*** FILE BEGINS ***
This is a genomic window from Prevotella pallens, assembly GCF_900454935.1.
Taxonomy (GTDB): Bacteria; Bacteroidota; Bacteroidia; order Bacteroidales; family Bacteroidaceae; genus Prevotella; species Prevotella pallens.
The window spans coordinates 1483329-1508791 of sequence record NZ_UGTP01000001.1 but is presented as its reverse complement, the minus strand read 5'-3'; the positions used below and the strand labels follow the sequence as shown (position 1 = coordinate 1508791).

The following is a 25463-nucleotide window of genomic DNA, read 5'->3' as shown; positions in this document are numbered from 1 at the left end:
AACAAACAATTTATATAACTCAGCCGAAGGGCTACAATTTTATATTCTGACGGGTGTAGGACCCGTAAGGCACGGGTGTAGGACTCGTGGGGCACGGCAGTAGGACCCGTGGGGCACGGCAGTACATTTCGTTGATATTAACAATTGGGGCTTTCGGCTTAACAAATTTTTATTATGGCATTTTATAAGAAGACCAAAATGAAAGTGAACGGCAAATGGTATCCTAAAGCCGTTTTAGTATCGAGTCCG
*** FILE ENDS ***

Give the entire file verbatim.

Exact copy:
This is a genomic window from Prevotella pallens, assembly GCF_900454935.1.
Taxonomy (GTDB): Bacteria; Bacteroidota; Bacteroidia; order Bacteroidales; family Bacteroidaceae; genus Prevotella; species Prevotella pallens.
The window spans coordinates 1483329-1508791 of sequence record NZ_UGTP01000001.1 but is presented as its reverse complement, the minus strand read 5'-3'; the positions used below and the strand labels follow the sequence as shown (position 1 = coordinate 1508791).

The following is a 25463-nucleotide window of genomic DNA, read 5'->3' as shown; positions in this document are numbered from 1 at the left end:
AACAAACAATTTATATAACTCAGCCGAAGGGCTACAATTTTATATTCTGACGGGTGTAGGACCCGTAAGGCACGGGTGTAGGACTCGTGGGGCACGGCAGTAGGACCCGTGGGGCACGGCAGTACATTTCGTTGATATTAACAATTGGGGCTTTCGGCTTAACAAATTTTTATTATGGCATTTTATAAGAAGACCAAAATGAAAGTGAACGGCAAATGGTATCCTAAAGCCGTTTTAGTATCGAGTCCG